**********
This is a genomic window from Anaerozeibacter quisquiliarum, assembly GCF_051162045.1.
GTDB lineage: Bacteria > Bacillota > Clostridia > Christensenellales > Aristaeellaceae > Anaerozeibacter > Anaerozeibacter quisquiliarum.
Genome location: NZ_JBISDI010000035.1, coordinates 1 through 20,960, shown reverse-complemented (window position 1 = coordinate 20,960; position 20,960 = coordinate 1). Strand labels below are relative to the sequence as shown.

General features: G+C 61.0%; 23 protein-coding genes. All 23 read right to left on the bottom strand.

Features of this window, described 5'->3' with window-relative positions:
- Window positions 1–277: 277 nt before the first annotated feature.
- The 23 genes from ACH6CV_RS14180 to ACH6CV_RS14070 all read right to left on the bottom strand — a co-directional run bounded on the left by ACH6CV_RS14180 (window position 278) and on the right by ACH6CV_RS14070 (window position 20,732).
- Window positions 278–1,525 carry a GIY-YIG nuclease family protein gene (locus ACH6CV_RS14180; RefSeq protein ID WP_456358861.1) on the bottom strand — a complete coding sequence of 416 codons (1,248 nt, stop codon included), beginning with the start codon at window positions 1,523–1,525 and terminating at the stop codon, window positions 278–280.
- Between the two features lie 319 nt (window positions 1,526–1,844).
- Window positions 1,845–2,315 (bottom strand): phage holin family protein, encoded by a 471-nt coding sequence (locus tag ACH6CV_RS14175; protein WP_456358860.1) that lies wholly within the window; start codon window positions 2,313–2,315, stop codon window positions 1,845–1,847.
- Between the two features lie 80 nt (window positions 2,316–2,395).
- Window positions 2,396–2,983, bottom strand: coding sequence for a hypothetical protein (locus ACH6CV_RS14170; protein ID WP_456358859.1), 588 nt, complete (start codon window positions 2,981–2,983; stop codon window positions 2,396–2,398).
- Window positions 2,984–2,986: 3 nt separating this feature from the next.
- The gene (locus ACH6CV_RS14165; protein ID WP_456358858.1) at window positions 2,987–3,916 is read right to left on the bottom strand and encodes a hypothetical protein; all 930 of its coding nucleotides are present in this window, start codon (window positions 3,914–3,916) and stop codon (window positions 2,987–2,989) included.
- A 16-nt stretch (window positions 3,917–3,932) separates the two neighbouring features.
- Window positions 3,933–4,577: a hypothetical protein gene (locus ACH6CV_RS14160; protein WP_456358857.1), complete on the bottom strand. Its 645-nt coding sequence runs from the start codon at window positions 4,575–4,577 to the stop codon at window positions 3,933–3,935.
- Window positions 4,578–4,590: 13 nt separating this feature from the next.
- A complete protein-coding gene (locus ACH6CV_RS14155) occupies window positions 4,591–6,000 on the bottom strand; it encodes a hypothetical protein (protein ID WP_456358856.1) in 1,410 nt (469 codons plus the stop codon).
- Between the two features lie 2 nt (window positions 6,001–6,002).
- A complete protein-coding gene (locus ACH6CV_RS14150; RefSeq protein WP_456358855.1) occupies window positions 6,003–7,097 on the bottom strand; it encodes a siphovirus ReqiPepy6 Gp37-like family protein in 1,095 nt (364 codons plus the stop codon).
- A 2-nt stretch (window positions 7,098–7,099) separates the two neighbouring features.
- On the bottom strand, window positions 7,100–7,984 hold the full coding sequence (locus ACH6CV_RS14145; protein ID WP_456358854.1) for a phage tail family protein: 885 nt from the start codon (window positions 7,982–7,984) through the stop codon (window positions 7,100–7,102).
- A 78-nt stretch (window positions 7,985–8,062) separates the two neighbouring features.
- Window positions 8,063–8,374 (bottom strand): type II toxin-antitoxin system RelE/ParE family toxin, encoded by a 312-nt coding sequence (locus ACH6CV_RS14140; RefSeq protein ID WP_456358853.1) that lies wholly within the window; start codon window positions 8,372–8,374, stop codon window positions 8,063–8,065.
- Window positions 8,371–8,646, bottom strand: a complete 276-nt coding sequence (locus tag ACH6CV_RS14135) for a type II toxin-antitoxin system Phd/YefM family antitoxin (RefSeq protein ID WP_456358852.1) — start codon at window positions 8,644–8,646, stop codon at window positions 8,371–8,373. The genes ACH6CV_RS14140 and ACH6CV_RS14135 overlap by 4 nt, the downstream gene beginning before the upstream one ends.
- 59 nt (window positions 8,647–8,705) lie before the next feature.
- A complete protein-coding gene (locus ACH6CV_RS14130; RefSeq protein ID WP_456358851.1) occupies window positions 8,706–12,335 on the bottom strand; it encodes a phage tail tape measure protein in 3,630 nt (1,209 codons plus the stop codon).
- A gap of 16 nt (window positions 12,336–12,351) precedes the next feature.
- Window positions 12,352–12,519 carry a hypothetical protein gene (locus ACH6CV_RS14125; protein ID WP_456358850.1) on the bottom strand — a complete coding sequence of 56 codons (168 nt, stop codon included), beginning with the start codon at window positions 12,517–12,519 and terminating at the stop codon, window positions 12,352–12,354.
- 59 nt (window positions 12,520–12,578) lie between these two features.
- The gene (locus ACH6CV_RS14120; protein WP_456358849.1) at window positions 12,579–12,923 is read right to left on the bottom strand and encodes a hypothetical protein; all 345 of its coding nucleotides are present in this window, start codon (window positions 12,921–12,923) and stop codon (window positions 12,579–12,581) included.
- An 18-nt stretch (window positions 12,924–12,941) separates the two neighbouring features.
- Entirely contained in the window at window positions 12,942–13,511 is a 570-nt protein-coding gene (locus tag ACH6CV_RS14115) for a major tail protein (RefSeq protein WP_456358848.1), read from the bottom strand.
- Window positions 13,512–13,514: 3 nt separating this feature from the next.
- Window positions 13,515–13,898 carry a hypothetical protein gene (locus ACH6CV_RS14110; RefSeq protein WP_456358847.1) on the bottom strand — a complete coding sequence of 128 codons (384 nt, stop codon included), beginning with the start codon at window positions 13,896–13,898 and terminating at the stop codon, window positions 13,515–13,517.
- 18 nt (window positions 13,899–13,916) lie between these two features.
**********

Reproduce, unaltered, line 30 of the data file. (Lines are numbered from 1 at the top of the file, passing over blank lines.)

- 59 nt (window positions 12,520–12,578) lie between these two features.